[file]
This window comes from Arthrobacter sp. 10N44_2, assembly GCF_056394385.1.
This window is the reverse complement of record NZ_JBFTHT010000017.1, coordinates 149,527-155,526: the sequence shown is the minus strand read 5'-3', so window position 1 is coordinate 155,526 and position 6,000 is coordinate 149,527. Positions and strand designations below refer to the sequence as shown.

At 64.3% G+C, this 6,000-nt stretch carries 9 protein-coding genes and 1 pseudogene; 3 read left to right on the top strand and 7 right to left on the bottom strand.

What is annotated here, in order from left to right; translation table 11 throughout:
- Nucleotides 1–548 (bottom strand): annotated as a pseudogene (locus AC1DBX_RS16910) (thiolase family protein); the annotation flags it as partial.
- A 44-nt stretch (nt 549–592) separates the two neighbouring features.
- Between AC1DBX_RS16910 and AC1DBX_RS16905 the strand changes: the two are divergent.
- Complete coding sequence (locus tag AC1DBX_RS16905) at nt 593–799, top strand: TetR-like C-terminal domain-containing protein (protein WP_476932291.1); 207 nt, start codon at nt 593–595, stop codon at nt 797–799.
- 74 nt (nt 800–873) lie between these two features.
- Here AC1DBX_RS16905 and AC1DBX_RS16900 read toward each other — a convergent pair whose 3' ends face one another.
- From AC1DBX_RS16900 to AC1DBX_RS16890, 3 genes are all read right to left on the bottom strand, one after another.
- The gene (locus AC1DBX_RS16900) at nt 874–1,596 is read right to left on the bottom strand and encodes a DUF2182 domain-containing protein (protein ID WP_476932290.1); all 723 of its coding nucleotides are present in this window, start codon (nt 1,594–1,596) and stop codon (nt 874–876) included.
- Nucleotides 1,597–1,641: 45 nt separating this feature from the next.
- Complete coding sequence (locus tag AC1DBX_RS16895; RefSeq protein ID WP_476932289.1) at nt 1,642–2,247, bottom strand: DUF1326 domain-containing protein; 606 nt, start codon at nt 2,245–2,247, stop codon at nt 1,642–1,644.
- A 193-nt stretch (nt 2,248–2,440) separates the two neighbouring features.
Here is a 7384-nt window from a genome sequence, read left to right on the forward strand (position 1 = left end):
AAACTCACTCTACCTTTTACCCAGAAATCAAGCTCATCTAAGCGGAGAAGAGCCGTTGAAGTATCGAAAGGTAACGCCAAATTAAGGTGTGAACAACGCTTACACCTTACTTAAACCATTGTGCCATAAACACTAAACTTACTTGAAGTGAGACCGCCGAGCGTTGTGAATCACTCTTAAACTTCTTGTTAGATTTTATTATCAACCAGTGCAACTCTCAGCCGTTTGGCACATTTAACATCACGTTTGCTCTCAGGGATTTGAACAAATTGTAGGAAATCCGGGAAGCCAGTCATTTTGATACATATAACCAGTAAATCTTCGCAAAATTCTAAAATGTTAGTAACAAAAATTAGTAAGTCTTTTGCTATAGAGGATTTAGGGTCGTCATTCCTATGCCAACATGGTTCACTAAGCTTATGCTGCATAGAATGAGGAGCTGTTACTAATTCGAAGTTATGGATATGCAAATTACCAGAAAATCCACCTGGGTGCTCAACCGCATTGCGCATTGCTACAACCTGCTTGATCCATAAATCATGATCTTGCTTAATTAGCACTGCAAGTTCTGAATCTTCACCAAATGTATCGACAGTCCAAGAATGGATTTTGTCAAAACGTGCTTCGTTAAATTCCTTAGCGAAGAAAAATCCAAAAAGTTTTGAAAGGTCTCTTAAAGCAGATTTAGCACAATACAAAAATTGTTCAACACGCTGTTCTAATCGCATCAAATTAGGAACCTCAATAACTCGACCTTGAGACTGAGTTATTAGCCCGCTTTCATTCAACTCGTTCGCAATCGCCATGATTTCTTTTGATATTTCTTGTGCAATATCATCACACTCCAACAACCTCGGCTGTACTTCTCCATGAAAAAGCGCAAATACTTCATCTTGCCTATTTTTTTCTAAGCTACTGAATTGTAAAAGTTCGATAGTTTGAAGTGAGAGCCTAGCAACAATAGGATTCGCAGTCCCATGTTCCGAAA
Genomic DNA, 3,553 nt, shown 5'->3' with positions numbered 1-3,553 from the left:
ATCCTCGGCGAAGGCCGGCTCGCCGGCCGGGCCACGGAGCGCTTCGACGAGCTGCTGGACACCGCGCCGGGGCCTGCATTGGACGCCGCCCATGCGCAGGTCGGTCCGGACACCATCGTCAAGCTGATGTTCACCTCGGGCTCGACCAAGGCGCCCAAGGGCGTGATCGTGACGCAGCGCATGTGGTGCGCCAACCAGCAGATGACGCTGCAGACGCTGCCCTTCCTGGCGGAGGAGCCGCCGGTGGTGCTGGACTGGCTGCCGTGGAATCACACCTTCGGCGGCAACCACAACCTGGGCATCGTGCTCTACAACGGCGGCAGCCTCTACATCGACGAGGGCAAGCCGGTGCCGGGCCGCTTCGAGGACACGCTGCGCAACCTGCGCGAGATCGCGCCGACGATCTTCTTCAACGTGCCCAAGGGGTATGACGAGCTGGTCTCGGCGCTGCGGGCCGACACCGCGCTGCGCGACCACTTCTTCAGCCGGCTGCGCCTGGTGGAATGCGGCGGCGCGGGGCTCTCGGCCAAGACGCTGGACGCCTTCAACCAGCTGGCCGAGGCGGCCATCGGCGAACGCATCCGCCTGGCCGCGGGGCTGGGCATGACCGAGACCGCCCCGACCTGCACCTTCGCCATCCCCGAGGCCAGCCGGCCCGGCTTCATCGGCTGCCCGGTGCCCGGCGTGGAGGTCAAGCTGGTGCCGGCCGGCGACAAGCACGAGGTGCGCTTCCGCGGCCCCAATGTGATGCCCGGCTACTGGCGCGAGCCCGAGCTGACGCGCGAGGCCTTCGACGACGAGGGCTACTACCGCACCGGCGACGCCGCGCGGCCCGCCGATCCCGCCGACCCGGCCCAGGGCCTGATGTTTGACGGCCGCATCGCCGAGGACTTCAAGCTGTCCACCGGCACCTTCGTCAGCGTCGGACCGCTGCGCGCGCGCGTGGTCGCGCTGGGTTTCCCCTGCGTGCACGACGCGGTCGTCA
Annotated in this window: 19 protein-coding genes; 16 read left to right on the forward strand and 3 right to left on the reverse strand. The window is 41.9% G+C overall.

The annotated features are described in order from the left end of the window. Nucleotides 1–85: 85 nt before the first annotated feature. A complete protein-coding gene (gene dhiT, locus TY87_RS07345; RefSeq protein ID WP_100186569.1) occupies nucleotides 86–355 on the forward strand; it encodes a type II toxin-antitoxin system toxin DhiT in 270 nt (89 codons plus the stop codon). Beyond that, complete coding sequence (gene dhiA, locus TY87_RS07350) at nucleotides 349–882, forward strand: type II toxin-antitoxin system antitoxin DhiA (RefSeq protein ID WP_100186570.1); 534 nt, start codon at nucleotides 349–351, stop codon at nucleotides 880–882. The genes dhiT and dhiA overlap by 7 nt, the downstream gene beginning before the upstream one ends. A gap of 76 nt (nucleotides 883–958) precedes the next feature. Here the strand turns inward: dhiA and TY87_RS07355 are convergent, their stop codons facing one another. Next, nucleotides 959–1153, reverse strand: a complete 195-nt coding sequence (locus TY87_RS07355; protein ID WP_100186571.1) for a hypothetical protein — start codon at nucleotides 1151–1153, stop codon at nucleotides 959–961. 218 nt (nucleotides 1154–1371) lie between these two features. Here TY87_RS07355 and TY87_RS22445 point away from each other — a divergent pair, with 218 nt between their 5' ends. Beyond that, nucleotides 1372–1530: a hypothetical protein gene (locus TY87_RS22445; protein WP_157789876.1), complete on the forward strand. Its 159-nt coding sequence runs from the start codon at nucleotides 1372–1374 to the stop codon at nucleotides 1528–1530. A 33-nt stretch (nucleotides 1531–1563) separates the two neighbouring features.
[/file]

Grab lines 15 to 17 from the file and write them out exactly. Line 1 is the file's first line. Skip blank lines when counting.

- A 193-nt stretch (nt 2,248–2,440) separates the two neighbouring features.
Here is a 7384-nt window from a genome sequence, read left to right on the forward strand (position 1 = left end):
AAACTCACTCTACCTTTTACCCAGAAATCAAGCTCATCTAAGCGGAGAAGAGCCGTTGAAGTATCGAAAGGTAACGCCAAATTAAGGTGTGAACAACGCTTACACCTTACTTAAACCATTGTGCCATAAACACTAAACTTACTTGAAGTGAGACCGCCGAGCGTTGTGAATCACTCTTAAACTTCTTGTTAGATTTTATTATCAACCAGTGCAACTCTCAGCCGTTTGGCACATTTAACATCACGTTTGCTCTCAGGGATTTGAACAAATTGTAGGAAATCCGGGAAGCCAGTCATTTTGATACATATAACCAGTAAATCTTCGCAAAATTCTAAAATGTTAGTAACAAAAATTAGTAAGTCTTTTGCTATAGAGGATTTAGGGTCGTCATTCCTATGCCAACATGGTTCACTAAGCTTATGCTGCATAGAATGAGGAGCTGTTACTAATTCGAAGTTATGGATATGCAAATTACCAGAAAATCCACCTGGGTGCTCAACCGCATTGCGCATTGCTACAACCTGCTTGATCCATAAATCATGATCTTGCTTAATTAGCACTGCAAGTTCTGAATCTTCACCAAATGTATCGACAGTCCAAGAATGGATTTTGTCAAAACGTGCTTCGTTAAATTCCTTAGCGAAGAAAAATCCAAAAAGTTTTGAAAGGTCTCTTAAAGCAGATTTAGCACAATACAAAAATTGTTCAACACGCTGTTCTAATCGCATCAAATTAGGAACCTCAATAACTCGACCTTGAGACTGAGTTATTAGCCCGCTTTCATTCAACTCGTTCGCAATCGCCATGATTTCTTTTGATATTTCTTGTGCAATATCATCACACTCCAACAACCTCGGCTGTACTTCTCCATGAAAAAGCGCAAATACTTCATCTTGCCTATTTTTTTCTAAGCTACTGAATTGTAAAAGTTCGATAGTTTGAAGTGAGAGCCTAGCAACAATAGGATTCGCAGTCCCATGTTCCGAAA